I must be getting old. Every Sunday evening, my wife and I watch 60 Minutes. More often than not, there is a vignette or story that really resonates with me. This past week was one of those weeks.
The story was about New York University’s Medical School and the establishment of an endowment that pays the tuition for all enrolled in the Medical School. One-hundred percent (regardless of need). The story talks about tuition costing approximately $56,000 per year. And this endowment pays for tuition for all Med School students in perpetuity. This endowment can now say “mission accomplished”.
The story talked about the fact that many middle or low-income high school graduates don’t even entertain enrolling in medical school because of the huge amount of debt (most of it in student loans) that is incurred. Couple that with the low(er) paying doctors (like GP’s or Family Medicine, etc.) and it is no wonder that there will be a shortage of these types of docs in the future.
But what really struck me was that this initiative was spearheaded by Ken Langone, one of the founders of Home Depot. (Full disclosure: my wife bought me Langone’s book, I Love Capitalism! An American Story last year and I devoured it in a weekend.) He personally donated $100 million to this initiative and vowed to raise the remaining $350 million (even if it took them 11 years that it did!)
When Langone was asked what he thought the impact would be, he said “You have a right to push and say, ‘Why didn’t you make kids who could afford to pay, pay?’ Because we really wanted to be blind in terms of the kids coming here. And we want them to know that they owe us nothing. That, one day, if you’re dealing with a patient who can’t afford to have something done, you might say, ‘It’s on me.’ Pass it on.”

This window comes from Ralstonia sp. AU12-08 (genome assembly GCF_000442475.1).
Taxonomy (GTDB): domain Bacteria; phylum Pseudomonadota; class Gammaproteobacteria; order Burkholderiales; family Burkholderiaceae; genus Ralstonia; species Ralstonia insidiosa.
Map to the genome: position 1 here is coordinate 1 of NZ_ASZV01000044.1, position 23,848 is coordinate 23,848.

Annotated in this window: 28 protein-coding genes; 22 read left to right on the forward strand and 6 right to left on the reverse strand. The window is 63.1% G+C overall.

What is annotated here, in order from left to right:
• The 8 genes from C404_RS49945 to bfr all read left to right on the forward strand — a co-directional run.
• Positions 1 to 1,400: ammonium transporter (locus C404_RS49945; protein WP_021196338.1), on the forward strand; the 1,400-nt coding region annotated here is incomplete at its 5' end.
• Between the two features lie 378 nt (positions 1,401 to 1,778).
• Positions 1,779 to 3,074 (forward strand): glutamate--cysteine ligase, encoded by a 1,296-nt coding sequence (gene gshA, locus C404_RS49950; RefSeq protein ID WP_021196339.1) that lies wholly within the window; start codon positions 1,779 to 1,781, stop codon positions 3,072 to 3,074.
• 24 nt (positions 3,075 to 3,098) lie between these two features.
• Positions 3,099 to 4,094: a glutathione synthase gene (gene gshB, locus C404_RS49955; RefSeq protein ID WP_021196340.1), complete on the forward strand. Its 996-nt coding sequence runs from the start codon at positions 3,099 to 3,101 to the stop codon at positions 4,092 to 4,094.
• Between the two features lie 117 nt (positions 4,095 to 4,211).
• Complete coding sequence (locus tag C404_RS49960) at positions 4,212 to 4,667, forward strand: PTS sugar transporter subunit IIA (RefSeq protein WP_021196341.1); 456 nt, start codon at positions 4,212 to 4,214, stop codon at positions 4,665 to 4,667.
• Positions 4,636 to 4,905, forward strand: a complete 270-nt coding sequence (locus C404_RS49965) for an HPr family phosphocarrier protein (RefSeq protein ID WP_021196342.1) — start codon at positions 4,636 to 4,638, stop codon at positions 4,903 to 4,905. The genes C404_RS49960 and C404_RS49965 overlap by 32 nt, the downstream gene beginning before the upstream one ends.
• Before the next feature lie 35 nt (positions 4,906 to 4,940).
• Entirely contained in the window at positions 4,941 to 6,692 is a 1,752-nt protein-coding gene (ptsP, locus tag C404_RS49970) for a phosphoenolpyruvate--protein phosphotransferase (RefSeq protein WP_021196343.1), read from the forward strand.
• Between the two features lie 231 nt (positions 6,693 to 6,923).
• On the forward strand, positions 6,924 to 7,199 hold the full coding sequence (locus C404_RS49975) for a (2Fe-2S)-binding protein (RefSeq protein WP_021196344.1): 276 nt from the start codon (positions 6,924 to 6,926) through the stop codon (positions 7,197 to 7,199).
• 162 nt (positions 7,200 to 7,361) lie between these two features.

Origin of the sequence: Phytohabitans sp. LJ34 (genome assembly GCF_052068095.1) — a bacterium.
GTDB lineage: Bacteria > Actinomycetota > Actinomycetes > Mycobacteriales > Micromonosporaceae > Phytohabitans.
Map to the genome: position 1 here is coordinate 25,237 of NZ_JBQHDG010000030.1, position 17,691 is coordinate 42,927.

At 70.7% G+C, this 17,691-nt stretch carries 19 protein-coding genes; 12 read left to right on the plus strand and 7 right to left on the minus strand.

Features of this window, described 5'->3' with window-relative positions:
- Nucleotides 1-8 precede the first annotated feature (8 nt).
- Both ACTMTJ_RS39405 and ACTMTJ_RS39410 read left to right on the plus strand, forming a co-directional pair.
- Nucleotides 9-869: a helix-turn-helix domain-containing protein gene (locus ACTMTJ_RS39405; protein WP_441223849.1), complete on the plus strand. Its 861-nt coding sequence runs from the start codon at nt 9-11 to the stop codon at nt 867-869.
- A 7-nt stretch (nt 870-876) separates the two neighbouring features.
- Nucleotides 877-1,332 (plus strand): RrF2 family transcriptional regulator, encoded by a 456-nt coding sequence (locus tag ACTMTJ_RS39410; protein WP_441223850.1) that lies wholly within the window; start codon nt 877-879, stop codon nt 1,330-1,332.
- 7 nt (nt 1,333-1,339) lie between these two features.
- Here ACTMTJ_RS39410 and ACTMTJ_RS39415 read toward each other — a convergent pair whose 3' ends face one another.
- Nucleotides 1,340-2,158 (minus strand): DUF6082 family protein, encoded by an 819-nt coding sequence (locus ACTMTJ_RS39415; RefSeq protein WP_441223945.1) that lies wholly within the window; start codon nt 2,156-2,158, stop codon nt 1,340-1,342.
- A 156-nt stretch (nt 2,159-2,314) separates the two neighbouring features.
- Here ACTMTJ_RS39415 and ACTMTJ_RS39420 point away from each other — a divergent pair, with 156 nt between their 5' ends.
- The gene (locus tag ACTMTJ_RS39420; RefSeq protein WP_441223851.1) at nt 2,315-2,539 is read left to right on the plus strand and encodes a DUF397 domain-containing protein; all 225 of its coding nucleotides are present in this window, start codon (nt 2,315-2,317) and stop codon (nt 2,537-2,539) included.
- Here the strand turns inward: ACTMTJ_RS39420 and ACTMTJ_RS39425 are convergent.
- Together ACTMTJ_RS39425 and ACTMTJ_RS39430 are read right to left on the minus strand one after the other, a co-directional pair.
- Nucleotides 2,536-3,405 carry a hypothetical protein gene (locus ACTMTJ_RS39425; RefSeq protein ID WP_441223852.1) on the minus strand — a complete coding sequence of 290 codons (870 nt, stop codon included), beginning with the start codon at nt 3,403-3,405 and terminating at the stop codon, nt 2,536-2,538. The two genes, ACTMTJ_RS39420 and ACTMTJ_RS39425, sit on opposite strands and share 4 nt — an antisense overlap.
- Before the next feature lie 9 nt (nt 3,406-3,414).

What an amazing sentiment! Not only will the NYU Med School grads have a heightened appreciation for philanthropy (defined by many as the love of mankind), but, presumably, the other large medical schools in the United States will likely have a similar endowments established. Additionally, the med students can now focus entirely on their studies (as opposed to having to take on second jobs to help defray the cost of tuition).
Can anyone realistically dream of a day when the tuition of a student is covered off by generous donors? That is one big, hairy, audacious goal! I believe that this dream became a reality due to the dedication of the partnership between Langone and Rafael Rivera, the Dean of Admissions at NYU’s Medical School. It is that symbiosis that made it happen. Mission Accomplished. It is Langone’s own personal commitment to donate financially and then challenge his circles of influence to do the same.
Imagine being able to check off one of the huge dreams/goals on your organization’s list — it must be both exhilarating and prideful. How many of us can bear witness to ‘Mission Accomplished’ without a need for further fundraising? Perhaps one day, one of the awful diseases that haunt us will be eradicated due to funding research through fundraising — wouldn’t that be amazing!
There won’t be a posting for the next couple of Fridays due to holy days.
See you in May.